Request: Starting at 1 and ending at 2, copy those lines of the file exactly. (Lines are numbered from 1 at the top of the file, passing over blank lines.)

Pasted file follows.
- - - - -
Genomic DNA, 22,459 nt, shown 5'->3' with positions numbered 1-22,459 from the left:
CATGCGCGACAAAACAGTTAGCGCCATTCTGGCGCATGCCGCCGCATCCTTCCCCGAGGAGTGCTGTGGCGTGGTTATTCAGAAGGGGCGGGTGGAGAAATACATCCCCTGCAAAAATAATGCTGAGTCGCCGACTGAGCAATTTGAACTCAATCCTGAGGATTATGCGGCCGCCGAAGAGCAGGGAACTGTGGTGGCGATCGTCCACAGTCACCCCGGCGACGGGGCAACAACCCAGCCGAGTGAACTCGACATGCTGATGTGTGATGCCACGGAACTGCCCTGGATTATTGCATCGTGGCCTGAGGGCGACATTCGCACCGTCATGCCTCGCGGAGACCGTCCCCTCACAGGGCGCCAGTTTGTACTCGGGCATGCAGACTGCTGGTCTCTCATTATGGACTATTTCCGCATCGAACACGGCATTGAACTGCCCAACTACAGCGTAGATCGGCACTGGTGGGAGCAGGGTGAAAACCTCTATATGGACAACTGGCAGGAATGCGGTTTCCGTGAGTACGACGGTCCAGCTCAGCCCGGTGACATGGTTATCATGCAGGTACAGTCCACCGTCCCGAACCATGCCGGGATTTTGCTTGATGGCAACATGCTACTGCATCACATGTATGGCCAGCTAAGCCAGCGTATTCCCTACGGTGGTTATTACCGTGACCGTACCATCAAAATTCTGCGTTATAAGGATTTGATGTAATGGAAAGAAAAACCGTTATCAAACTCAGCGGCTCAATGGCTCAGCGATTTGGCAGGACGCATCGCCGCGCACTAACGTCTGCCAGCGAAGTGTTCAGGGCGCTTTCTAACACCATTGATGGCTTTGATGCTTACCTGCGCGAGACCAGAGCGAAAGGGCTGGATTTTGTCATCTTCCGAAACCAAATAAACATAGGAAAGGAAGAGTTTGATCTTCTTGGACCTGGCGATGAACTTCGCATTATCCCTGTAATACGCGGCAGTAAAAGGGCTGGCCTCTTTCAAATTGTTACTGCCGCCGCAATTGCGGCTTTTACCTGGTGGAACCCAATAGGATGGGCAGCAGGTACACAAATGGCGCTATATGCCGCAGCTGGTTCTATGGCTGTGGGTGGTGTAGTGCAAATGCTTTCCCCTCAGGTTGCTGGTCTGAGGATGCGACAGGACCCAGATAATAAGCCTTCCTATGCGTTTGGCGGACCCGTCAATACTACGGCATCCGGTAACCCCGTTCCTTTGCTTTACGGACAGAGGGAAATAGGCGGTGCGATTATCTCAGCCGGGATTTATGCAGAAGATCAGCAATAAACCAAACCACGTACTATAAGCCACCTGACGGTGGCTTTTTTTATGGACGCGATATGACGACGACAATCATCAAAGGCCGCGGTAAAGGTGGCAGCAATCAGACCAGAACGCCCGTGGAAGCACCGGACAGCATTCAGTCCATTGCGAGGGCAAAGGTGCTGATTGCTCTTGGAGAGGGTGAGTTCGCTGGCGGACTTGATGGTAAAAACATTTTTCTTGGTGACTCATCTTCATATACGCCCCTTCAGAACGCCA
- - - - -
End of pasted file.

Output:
Genomic DNA, 22,459 nt, shown 5'->3' with positions numbered 1-22,459 from the left:
CATGCGCGACAAAACAGTTAGCGCCATTCTGGCGCATGCCGCCGCATCCTTCCCCGAGGAGTGCTGTGGCGTGGTTATTCAGAAGGGGCGGGTGGAGAAATACATCCCCTGCAAAAATAATGCTGAGTCGCCGACTGAGCAATTTGAACTCAATCCTGAGGATTATGCGGCCGCCGAAGAGCAGGGAACTGTGGTGGCGATCGTCCACAGTCACCCCGGCGACGGGGCAACAACCCAGCCGAGTGAACTCGACATGCTGATGTGTGATGCCACGGAACTGCCCTGGATTATTGCATCGTGGCCTGAGGGCGACATTCGCACCGTCATGCCTCGCGGAGACCGTCCCCTCACAGGGCGCCAGTTTGTACTCGGGCATGCAGACTGCTGGTCTCTCATTATGGACTATTTCCGCATCGAACACGGCATTGAACTGCCCAACTACAGCGTAGATCGGCACTGGTGGGAGCAGGGTGAAAACCTCTATATGGACAACTGGCAGGAATGCGGTTTCCGTGAGTACGACGGTCCAGCTCAGCCCGGTGACATGGTTATCATGCAGGTACAGTCCACCGTCCCGAACCATGCCGGGATTTTGCTTGATGGCAACATGCTACTGCATCACATGTATGGCCAGCTAAGCCAGCGTATTCCCTACGGTGGTTATTACCGTGACCGTACCATCAAAATTCTGCGTTATAAGGATTTGATGTAATGGAAAGAAAAACCGTTATCAAACTCAGCGGCTCAATGGCTCAGCGATTTGGCAGGACGCATCGCCGCGCACTAACGTCTGCCAGCGAAGTGTTCAGGGCGCTTTCTAACACCATTGATGGCTTTGATGCTTACCTGCGCGAGACCAGAGCGAAAGGGCTGGATTTTGTCATCTTCCGAAACCAAATAAACATAGGAAAGGAAGAGTTTGATCTTCTTGGACCTGGCGATGAACTTCGCATTATCCCTGTAATACGCGGCAGTAAAAGGGCTGGCCTCTTTCAAATTGTTACTGCCGCCGCAATTGCGGCTTTTACCTGGTGGAACCCAATAGGATGGGCAGCAGGTACACAAATGGCGCTATATGCCGCAGCTGGTTCTATGGCTGTGGGTGGTGTAGTGCAAATGCTTTCCCCTCAGGTTGCTGGTCTGAGGATGCGACAGGACCCAGATAATAAGCCTTCCTATGCGTTTGGCGGACCCGTCAATACTACGGCATCCGGTAACCCCGTTCCTTTGCTTTACGGACAGAGGGAAATAGGCGGTGCGATTATCTCAGCCGGGATTTATGCAGAAGATCAGCAATAAACCAAACCACGTACTATAAGCCACCTGACGGTGGCTTTTTTTATGGACGCGATATGACGACGACAATCATCAAAGGCCGCGGTAAAGGTGGCAGCAATCAGACCAGAACGCCCGTGGAAGCACCGGACAGCATTCAGTCCATTGCGAGGGCAAAGGTGCTGATTGCTCTTGGAGAGGGTGAGTTCGCTGGCGGACTTGATGGTAAAAACATTTTTCTTGGTGACTCATCTTCATATACGCCCCTTCAGAACGCCA